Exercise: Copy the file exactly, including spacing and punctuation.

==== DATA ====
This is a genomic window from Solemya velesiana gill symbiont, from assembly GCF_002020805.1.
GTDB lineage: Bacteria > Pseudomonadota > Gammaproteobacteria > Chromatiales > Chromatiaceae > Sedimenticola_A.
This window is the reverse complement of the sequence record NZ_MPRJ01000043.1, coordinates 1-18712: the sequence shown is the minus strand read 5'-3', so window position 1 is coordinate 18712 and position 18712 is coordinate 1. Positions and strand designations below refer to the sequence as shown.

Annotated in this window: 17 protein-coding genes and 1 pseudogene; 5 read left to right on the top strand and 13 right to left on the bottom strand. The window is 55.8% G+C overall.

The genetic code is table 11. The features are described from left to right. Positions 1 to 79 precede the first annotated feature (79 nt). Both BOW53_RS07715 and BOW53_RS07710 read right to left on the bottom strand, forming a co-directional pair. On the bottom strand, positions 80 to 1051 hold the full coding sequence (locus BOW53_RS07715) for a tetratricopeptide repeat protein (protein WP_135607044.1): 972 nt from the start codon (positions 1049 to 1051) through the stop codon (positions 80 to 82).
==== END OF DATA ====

This is a genomic window from Solemya velesiana gill symbiont, from assembly GCF_002020805.1.
GTDB lineage: Bacteria > Pseudomonadota > Gammaproteobacteria > Chromatiales > Chromatiaceae > Sedimenticola_A.
This window is the reverse complement of the sequence record NZ_MPRJ01000043.1, coordinates 1-18712: the sequence shown is the minus strand read 5'-3', so window position 1 is coordinate 18712 and position 18712 is coordinate 1. Positions and strand designations below refer to the sequence as shown.

Annotated in this window: 17 protein-coding genes and 1 pseudogene; 5 read left to right on the top strand and 13 right to left on the bottom strand. The window is 55.8% G+C overall.

The genetic code is table 11. The features are described from left to right. Positions 1 to 79 precede the first annotated feature (79 nt). Both BOW53_RS07715 and BOW53_RS07710 read right to left on the bottom strand, forming a co-directional pair. On the bottom strand, positions 80 to 1051 hold the full coding sequence (locus BOW53_RS07715) for a tetratricopeptide repeat protein (protein WP_135607044.1): 972 nt from the start codon (positions 1049 to 1051) through the stop codon (positions 80 to 82).